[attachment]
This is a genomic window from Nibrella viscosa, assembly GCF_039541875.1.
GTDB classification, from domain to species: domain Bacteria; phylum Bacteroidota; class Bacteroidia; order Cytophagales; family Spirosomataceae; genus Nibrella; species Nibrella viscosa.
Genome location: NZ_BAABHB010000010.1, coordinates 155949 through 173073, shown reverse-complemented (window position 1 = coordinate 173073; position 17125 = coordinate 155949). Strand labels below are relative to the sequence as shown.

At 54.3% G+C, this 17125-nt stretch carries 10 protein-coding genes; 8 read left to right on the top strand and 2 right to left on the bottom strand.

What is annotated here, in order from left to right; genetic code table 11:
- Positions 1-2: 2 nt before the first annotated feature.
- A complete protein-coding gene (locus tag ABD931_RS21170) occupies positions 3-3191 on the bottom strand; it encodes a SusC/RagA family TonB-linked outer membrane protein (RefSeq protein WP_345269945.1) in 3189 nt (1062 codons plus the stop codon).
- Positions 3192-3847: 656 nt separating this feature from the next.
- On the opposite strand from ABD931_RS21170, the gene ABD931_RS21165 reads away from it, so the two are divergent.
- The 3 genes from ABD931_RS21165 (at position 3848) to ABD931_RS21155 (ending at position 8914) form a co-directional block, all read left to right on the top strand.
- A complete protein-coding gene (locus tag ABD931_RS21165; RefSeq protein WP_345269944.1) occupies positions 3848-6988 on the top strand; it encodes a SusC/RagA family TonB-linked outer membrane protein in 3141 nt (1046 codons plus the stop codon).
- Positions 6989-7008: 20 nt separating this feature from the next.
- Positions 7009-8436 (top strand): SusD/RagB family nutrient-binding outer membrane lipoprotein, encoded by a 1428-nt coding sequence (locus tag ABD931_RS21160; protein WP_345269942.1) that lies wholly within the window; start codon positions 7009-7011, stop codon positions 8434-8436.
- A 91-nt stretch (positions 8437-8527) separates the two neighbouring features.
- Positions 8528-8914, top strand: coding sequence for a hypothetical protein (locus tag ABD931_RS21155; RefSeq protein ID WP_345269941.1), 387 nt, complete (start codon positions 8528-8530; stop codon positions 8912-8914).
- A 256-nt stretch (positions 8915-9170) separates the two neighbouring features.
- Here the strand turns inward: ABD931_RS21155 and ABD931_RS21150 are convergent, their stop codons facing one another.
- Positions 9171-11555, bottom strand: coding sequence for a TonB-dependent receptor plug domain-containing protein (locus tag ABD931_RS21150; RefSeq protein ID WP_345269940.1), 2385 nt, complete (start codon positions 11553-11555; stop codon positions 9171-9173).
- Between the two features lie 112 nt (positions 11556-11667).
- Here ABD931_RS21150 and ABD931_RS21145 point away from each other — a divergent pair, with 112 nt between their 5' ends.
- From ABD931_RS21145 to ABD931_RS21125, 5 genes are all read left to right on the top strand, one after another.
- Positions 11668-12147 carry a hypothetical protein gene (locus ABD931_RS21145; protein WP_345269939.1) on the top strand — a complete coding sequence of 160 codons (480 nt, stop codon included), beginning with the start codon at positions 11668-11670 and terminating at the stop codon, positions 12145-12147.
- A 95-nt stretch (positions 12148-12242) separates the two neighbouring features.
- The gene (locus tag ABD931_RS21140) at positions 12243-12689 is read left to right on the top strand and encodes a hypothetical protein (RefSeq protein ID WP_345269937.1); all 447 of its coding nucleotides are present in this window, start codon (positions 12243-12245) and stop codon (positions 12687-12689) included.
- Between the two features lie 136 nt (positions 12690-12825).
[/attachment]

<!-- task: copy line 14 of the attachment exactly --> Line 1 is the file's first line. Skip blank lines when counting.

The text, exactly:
- A 91-nt stretch (positions 8437-8527) separates the two neighbouring features.